Sunday, October 17, 2010

A Business Man Stands Up to the President

This is a great editorial, but imagine how much better it would be if Mr. Langone added the moral dimension. Instead he ends by essentially conceding the altruist premise -- a premise which ultimately underlies and explains all of the welfare state's gains over the last century.

Here's the editorial's byline which I think is perfect:
If we tried to start The Home Depot today, it's a stone cold certainty that it would never have gotten off the ground.
And here's my favorite section:
If we tried to start Home Depot today, under the kind of onerous regulatory controls that you have advocated, it's a stone cold certainty that our business would never get off the ground, much less thrive. Rules against providing stock options would have prevented us from incentivizing worthy employees in the start-up phase—never mind the incredibly high cost of regulatory compliance overall and mandatory health insurance. Still worse are the ever-rapacious trial lawyers.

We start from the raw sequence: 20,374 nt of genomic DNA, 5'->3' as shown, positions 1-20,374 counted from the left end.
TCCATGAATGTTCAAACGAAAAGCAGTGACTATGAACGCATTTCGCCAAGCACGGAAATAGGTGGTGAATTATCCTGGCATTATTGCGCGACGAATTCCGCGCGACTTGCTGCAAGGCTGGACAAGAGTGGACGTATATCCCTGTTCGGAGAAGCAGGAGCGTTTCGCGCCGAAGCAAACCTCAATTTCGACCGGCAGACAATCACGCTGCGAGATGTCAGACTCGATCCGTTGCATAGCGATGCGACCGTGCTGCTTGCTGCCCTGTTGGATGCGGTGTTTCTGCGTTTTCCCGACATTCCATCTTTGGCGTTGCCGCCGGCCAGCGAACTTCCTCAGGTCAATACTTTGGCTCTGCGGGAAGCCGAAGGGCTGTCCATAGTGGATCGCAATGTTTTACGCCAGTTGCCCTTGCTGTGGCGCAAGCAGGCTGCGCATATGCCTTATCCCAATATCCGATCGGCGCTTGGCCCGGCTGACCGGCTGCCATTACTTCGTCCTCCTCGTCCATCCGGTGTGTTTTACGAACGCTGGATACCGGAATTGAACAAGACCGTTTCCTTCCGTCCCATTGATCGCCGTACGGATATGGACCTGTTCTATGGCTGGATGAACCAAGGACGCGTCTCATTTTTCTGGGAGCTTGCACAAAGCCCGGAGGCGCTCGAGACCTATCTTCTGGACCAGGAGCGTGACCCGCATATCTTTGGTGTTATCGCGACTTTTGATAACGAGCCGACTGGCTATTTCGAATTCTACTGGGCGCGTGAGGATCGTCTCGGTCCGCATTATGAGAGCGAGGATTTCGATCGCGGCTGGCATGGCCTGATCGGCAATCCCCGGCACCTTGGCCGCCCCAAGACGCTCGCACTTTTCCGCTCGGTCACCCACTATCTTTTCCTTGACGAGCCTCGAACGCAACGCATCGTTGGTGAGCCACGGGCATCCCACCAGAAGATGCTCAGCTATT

Meantime, you seem obsessed with repealing tax cuts for "millionaires and billionaires." Contrary to what you might assume, I didn't start with any advantages and neither did most of the successful people I know. I am the grandson of immigrants who came to this country seeking basic economic and personal liberty. My parents worked tirelessly to build on that opportunity. My first job was as a day laborer on the construction of the Long Island Expressway more than 50 years ago. The wealth that was created by my investments wasn't put into a giant swimming pool as so many elected demagogues seem to imagine. Instead it benefitted our employees, their families and our community at large.


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